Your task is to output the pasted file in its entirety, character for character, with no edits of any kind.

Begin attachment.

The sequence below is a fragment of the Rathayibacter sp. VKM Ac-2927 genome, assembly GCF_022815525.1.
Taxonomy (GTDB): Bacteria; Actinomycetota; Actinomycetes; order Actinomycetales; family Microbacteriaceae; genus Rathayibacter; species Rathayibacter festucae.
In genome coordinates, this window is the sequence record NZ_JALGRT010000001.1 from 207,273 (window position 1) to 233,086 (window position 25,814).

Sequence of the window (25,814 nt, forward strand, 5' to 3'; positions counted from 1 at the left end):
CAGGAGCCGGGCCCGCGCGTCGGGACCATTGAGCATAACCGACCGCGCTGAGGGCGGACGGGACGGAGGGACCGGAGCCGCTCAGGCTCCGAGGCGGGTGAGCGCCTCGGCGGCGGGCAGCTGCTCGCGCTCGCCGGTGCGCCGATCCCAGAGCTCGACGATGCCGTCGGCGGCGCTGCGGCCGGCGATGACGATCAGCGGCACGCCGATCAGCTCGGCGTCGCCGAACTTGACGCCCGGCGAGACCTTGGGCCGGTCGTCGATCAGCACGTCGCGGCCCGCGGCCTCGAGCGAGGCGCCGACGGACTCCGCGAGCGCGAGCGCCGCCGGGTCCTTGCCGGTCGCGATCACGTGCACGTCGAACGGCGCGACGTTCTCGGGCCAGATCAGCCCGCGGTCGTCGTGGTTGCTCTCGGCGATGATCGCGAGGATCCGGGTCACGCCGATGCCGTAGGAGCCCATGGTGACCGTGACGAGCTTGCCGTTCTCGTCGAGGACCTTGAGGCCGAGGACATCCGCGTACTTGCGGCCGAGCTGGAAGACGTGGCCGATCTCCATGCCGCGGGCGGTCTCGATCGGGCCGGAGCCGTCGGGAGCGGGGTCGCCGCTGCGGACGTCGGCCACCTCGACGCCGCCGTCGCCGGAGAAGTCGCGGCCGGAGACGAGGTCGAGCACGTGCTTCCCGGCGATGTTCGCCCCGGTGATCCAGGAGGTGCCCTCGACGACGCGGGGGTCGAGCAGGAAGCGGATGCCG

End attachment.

The sequence below is a fragment of the Rathayibacter sp. VKM Ac-2927 genome, assembly GCF_022815525.1.
Taxonomy (GTDB): Bacteria; Actinomycetota; Actinomycetes; order Actinomycetales; family Microbacteriaceae; genus Rathayibacter; species Rathayibacter festucae.
In genome coordinates, this window is the sequence record NZ_JALGRT010000001.1 from 207,273 (window position 1) to 233,086 (window position 25,814).

Sequence of the window (25,814 nt, forward strand, 5' to 3'; positions counted from 1 at the left end):
CAGGAGCCGGGCCCGCGCGTCGGGACCATTGAGCATAACCGACCGCGCTGAGGGCGGACGGGACGGAGGGACCGGAGCCGCTCAGGCTCCGAGGCGGGTGAGCGCCTCGGCGGCGGGCAGCTGCTCGCGCTCGCCGGTGCGCCGATCCCAGAGCTCGACGATGCCGTCGGCGGCGCTGCGGCCGGCGATGACGATCAGCGGCACGCCGATCAGCTCGGCGTCGCCGAACTTGACGCCCGGCGAGACCTTGGGCCGGTCGTCGATCAGCACGTCGCGGCCCGCGGCCTCGAGCGAGGCGCCGACGGACTCCGCGAGCGCGAGCGCCGCCGGGTCCTTGCCGGTCGCGATCACGTGCACGTCGAACGGCGCGACGTTCTCGGGCCAGATCAGCCCGCGGTCGTCGTGGTTGCTCTCGGCGATGATCGCGAGGATCCGGGTCACGCCGATGCCGTAGGAGCCCATGGTGACCGTGACGAGCTTGCCGTTCTCGTCGAGGACCTTGAGGCCGAGGACATCCGCGTACTTGCGGCCGAGCTGGAAGACGTGGCCGATCTCCATGCCGCGGGCGGTCTCGATCGGGCCGGAGCCGTCGGGAGCGGGGTCGCCGCTGCGGACGTCGGCCACCTCGACGCCGCCGTCGCCGGAGAAGTCGCGGCCGGAGACGAGGTCGAGCACGTGCTTCCCGGCGATGTTCGCCCCGGTGATCCAGGAGGTGCCCTCGACGACGCGGGGGTCGAGCAGGAAGCGGATGCCG